QUESTION: “My sister and I are working on hand-stitching Laura Ingalls Wilder quilts. We are also both reading all the Little House on the Prairie books to get into the whole pioneer frame of mind.
I was surprised to come across the word ‘boughten,’ which Laura uses to describe anything that is store-bought. I looked it up and it is actually a word! (Even though I see my spell-checker doesn’t agree.)
Dictionary.com states that it is a Northern and North Midland U.S. nonstandard word.
I am from Illinois and we never used that word. It’s always been “store-bought” when describing items that were not hand-made.
Do people still use this word today or is it now out of fashion, (as the Little House books were published between 1932 and 1943)? Was it out of fashion even back then yet written into the books as it was a word she may have used as a child and the books are written from her childhood days? Or was it a perfectly acceptable word to use at the time of publishing? (Or now, too, for that matter)? It just sounds so weird and incorrect.” – (Becky Kelly)
ANSWER: This is a really interesting question, Becky, and I love the “Little House on the Prairie” books, so I’m excited to have received it.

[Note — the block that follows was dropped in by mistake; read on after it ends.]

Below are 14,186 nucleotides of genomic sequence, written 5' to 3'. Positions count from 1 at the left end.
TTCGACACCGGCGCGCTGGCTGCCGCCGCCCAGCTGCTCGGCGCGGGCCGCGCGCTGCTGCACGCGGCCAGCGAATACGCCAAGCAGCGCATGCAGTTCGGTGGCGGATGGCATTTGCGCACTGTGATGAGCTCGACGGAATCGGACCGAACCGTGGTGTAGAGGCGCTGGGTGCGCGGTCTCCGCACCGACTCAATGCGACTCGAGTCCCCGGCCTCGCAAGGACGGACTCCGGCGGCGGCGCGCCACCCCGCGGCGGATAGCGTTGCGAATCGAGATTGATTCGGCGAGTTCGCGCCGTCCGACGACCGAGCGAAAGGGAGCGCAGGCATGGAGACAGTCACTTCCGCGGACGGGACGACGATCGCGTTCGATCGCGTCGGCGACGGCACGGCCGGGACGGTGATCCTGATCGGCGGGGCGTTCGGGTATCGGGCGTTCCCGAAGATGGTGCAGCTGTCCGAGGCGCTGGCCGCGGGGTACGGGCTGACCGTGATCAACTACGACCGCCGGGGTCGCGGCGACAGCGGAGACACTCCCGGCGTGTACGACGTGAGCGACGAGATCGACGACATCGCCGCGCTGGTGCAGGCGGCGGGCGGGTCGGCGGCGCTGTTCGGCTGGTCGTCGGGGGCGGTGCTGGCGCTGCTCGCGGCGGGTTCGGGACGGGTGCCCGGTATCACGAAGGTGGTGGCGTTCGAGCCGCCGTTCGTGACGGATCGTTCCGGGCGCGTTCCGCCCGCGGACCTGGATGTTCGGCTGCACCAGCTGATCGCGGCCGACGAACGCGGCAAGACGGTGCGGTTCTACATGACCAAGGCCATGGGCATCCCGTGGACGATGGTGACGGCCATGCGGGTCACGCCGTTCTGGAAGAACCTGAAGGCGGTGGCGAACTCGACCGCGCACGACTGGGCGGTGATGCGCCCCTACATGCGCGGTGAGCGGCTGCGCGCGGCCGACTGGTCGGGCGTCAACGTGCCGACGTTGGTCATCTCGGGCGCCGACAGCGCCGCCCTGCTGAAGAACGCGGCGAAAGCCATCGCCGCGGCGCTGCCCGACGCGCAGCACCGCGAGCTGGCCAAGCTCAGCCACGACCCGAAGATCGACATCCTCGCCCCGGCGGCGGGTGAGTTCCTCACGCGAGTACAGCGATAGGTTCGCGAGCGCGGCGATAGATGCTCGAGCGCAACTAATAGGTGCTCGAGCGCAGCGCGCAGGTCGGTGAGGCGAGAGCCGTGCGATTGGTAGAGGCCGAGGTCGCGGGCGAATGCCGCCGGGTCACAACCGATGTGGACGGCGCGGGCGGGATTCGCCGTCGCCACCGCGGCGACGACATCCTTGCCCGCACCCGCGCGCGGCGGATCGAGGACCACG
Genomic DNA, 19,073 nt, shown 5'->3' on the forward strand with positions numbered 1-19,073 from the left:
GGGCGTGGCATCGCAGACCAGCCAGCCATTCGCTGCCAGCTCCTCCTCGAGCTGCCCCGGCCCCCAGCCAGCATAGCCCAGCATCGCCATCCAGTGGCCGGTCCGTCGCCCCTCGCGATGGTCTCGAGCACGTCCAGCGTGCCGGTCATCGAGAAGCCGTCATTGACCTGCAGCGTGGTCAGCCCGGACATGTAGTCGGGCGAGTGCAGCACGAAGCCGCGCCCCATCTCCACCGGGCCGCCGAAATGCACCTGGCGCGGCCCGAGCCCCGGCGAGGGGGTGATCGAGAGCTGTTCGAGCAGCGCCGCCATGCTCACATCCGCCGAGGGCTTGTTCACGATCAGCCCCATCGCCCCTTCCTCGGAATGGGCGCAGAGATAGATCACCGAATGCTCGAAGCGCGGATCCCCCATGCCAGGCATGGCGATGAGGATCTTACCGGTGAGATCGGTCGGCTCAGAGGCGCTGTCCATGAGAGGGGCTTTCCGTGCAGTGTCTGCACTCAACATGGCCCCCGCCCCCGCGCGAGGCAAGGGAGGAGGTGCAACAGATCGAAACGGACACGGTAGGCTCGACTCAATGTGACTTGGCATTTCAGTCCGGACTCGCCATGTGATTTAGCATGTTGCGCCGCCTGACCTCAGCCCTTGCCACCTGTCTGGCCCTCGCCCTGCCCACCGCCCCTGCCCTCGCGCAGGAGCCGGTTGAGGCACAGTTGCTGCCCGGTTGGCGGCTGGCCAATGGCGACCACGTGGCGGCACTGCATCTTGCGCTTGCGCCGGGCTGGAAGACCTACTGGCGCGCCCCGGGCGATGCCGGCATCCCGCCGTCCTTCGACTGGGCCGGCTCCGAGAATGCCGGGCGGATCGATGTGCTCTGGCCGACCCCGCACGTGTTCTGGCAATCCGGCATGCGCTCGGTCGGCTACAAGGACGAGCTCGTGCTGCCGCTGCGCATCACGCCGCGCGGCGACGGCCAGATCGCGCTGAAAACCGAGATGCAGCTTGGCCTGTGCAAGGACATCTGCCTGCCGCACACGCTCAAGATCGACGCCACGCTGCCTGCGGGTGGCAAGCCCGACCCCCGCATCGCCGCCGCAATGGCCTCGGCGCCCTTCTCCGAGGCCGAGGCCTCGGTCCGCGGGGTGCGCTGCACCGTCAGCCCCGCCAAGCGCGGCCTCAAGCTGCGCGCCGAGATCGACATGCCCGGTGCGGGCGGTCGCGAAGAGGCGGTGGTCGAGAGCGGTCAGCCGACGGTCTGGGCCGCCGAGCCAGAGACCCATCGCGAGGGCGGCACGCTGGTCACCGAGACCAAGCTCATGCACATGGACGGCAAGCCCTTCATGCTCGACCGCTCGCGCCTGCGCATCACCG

The earliest recorded use of “boughten” I could find was 1738. Several sources identify it as a Midwestern word – and it does have that sort of feel to it – but I suspect a better description would be a “homesteader” word.
While the “Little House” books first began publishing in the early 1930s, the first few books were set during Laura Ingalls Wilder’s childhood in the 1860s in what was essentially the undeveloped wilderness of Wisconsin and Kansas (and later Minnesota). Wisconsin had only been a state at that point for about 20 years (it was entered into the Union in 1848), and Kansas’ statehood was in its infancy (it was admitted into the Union in 1861).
All of that is to say that the books take place in parts of the country were language often took an older and more stratified form. Homesteaders often lived far away from one another, keeping contact and exchange of language to a minimum. Access to formal education wasn’t assured, nor was it necessarily a priority. And finally, many of the homesteaders themselves were from an earlier era: Laura’s father Charles Ingalls was born in 1836, and her paternal grandparents (both of whom appear in at least the first book), were born in 1810 and 1812.
I also have a feeling, admittedly unsubstantiated by my research, that the word “boughten” carried a special meaning in places where almost everything was homemade out of necessity. If I recall the books correctly, the Ingalls had glass window panes they had purchased from a store that they carried around everywhere with them like a treasure. I imagine they probably were, being nearly irreplaceable in the prairie of 1870s Kansas.
What it boils down to is that, no, people were probably not saying “boughten” very often by the 1930s when the books were published, but Laura very likely did hear it often growing up on the prairie. And I’m OK with that. To me, it seems like a very quintessentially Midwestern word.